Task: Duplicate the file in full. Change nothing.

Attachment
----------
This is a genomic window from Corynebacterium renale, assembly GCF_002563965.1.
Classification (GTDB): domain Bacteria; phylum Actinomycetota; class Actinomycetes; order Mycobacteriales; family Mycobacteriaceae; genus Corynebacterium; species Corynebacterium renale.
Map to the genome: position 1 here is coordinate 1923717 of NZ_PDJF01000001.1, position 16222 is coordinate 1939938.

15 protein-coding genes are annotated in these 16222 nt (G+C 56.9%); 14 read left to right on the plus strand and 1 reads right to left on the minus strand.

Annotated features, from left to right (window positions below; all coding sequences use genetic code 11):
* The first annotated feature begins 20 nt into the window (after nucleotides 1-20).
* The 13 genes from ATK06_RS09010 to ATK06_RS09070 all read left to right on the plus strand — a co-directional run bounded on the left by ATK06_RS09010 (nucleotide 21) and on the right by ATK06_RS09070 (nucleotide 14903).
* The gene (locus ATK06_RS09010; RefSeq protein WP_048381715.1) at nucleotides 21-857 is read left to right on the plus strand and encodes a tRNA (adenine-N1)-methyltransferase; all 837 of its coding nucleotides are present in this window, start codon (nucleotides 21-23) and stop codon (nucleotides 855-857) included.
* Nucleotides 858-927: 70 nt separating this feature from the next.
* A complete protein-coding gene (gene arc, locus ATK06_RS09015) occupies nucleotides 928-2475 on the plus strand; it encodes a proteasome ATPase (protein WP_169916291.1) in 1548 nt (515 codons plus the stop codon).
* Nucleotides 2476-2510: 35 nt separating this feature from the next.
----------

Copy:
This is a genomic window from Corynebacterium renale, assembly GCF_002563965.1.
Classification (GTDB): domain Bacteria; phylum Actinomycetota; class Actinomycetes; order Mycobacteriales; family Mycobacteriaceae; genus Corynebacterium; species Corynebacterium renale.
Map to the genome: position 1 here is coordinate 1923717 of NZ_PDJF01000001.1, position 16222 is coordinate 1939938.

15 protein-coding genes are annotated in these 16222 nt (G+C 56.9%); 14 read left to right on the plus strand and 1 reads right to left on the minus strand.

Annotated features, from left to right (window positions below; all coding sequences use genetic code 11):
* The first annotated feature begins 20 nt into the window (after nucleotides 1-20).
* The 13 genes from ATK06_RS09010 to ATK06_RS09070 all read left to right on the plus strand — a co-directional run bounded on the left by ATK06_RS09010 (nucleotide 21) and on the right by ATK06_RS09070 (nucleotide 14903).
* The gene (locus ATK06_RS09010; RefSeq protein WP_048381715.1) at nucleotides 21-857 is read left to right on the plus strand and encodes a tRNA (adenine-N1)-methyltransferase; all 837 of its coding nucleotides are present in this window, start codon (nucleotides 21-23) and stop codon (nucleotides 855-857) included.
* Nucleotides 858-927: 70 nt separating this feature from the next.
* A complete protein-coding gene (gene arc, locus ATK06_RS09015) occupies nucleotides 928-2475 on the plus strand; it encodes a proteasome ATPase (protein WP_169916291.1) in 1548 nt (515 codons plus the stop codon).
* Nucleotides 2476-2510: 35 nt separating this feature from the next.